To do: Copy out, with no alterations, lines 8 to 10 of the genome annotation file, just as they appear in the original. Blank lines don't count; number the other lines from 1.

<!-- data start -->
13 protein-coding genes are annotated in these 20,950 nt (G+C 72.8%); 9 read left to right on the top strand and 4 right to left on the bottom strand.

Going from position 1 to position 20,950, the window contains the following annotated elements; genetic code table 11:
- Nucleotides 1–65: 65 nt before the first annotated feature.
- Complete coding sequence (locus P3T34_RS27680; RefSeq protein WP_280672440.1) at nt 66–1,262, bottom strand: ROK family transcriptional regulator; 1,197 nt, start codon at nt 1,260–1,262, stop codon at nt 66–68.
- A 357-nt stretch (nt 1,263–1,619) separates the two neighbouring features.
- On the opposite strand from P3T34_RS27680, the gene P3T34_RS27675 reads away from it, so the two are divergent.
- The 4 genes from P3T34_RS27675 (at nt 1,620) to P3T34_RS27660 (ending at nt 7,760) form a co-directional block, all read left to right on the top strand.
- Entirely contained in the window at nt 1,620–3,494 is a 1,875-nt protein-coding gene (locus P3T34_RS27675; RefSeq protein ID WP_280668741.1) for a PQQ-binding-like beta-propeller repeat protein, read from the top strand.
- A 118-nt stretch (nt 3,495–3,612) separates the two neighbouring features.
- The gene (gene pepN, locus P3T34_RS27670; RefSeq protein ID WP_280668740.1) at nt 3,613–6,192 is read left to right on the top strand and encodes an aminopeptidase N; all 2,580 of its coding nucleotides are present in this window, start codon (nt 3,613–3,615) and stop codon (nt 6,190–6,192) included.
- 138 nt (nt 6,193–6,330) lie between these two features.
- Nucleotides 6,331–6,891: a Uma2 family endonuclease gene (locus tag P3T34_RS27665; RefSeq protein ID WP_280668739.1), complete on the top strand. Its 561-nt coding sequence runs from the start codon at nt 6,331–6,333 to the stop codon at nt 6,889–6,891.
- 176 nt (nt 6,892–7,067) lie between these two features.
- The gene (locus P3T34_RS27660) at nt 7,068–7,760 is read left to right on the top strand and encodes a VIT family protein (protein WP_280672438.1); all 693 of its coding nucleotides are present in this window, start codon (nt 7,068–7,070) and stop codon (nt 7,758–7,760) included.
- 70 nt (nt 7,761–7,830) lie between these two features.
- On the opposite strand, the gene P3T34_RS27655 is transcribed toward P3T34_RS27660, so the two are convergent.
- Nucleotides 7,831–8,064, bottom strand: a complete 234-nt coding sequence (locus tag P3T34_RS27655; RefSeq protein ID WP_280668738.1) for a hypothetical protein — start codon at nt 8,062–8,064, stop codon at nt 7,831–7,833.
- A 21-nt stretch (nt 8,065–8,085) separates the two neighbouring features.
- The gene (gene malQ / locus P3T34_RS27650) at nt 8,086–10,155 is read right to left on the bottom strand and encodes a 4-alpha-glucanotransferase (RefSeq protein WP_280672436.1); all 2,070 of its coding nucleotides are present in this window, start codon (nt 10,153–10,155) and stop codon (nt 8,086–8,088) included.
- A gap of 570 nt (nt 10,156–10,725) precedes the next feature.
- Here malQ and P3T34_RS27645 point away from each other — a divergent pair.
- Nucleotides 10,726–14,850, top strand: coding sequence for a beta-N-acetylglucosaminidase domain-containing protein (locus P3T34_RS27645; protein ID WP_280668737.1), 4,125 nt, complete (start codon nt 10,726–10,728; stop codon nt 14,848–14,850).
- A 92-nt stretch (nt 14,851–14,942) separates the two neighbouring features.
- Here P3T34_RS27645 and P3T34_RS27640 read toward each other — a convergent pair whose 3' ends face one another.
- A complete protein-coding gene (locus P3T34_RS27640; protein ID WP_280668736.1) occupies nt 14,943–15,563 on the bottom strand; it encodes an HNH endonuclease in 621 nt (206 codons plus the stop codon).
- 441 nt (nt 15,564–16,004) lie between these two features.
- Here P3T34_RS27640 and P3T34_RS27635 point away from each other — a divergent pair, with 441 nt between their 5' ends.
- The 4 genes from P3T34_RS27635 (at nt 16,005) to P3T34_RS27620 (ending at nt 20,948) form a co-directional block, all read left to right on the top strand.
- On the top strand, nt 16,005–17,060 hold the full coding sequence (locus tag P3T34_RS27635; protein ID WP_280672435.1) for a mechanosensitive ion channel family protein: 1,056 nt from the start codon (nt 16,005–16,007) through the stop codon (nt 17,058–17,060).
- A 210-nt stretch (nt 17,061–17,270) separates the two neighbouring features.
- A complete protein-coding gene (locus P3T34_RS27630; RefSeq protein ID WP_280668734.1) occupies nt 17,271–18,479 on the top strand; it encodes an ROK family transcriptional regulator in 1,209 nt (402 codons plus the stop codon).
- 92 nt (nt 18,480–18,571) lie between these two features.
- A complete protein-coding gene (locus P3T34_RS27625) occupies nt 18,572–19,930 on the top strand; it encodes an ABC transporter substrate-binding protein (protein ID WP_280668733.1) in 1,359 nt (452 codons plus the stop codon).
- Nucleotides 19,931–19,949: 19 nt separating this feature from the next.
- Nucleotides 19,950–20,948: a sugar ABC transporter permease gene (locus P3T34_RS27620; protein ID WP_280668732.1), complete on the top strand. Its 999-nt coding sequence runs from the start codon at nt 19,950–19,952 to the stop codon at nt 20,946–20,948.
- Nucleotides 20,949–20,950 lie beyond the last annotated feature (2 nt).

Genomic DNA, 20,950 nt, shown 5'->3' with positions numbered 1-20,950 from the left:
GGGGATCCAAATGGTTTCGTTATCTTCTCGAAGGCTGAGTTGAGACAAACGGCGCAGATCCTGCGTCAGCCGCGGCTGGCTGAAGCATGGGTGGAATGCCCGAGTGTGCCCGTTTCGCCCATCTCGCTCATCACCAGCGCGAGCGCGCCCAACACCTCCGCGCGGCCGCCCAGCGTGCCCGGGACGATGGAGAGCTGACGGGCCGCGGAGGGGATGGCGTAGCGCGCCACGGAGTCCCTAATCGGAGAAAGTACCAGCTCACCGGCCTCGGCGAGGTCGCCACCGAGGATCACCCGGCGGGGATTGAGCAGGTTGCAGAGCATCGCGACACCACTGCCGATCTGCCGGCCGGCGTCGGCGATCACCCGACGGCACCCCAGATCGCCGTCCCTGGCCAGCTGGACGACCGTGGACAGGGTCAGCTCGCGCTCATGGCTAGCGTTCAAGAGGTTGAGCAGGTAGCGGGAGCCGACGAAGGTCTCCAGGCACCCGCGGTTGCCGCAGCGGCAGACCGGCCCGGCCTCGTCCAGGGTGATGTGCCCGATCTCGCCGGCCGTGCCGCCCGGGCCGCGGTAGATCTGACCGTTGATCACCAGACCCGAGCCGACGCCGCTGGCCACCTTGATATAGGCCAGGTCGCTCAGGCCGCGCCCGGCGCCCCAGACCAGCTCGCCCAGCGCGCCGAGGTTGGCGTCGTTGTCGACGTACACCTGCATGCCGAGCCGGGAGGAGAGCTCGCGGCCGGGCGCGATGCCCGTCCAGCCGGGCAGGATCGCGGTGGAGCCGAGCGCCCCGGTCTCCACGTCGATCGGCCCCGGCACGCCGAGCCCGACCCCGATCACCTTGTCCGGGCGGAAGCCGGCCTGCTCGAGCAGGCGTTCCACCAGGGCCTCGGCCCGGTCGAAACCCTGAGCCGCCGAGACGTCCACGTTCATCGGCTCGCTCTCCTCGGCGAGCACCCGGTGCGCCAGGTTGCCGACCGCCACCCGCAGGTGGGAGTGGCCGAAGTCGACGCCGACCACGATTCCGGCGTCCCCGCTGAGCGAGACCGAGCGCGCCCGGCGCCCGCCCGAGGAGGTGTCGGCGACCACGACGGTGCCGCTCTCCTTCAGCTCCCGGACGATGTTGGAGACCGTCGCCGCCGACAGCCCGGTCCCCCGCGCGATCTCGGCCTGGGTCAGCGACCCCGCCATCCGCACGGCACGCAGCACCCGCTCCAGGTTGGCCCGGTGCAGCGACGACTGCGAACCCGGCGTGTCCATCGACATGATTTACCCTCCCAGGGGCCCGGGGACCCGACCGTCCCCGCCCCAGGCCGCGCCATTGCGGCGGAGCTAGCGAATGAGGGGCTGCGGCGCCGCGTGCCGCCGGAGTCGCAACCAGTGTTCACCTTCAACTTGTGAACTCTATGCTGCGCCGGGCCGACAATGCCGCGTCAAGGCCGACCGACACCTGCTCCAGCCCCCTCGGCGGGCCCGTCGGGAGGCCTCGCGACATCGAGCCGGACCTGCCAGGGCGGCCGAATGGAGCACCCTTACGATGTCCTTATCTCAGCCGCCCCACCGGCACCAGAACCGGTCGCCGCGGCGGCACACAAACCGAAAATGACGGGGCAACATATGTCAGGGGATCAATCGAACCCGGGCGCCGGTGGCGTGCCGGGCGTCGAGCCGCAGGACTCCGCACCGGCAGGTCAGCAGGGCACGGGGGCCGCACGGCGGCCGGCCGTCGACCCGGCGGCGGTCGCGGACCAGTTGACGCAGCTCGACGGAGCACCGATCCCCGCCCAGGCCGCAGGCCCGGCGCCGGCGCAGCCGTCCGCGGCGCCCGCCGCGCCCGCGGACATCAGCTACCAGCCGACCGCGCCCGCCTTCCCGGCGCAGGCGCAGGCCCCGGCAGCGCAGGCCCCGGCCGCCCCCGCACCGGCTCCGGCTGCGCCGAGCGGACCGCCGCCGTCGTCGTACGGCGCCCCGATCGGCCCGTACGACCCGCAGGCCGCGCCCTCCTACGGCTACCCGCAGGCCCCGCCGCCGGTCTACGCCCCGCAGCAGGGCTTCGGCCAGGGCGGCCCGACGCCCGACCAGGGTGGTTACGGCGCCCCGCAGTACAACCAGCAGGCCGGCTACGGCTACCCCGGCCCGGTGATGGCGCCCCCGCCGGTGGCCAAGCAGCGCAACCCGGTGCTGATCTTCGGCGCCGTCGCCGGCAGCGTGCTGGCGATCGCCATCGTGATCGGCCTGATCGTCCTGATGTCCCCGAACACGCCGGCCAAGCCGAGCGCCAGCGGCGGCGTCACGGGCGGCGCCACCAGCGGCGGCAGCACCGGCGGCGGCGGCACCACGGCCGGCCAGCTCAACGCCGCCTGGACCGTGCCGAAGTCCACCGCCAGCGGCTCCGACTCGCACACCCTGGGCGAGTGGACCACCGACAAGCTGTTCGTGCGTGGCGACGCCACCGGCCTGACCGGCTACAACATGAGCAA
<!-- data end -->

- Entirely contained in the window at nt 1,620–3,494 is a 1,875-nt protein-coding gene (locus P3T34_RS27675; RefSeq protein ID WP_280668741.1) for a PQQ-binding-like beta-propeller repeat protein, read from the top strand.
- A 118-nt stretch (nt 3,495–3,612) separates the two neighbouring features.
- The gene (gene pepN, locus P3T34_RS27670; RefSeq protein ID WP_280668740.1) at nt 3,613–6,192 is read left to right on the top strand and encodes an aminopeptidase N; all 2,580 of its coding nucleotides are present in this window, start codon (nt 3,613–3,615) and stop codon (nt 6,190–6,192) included.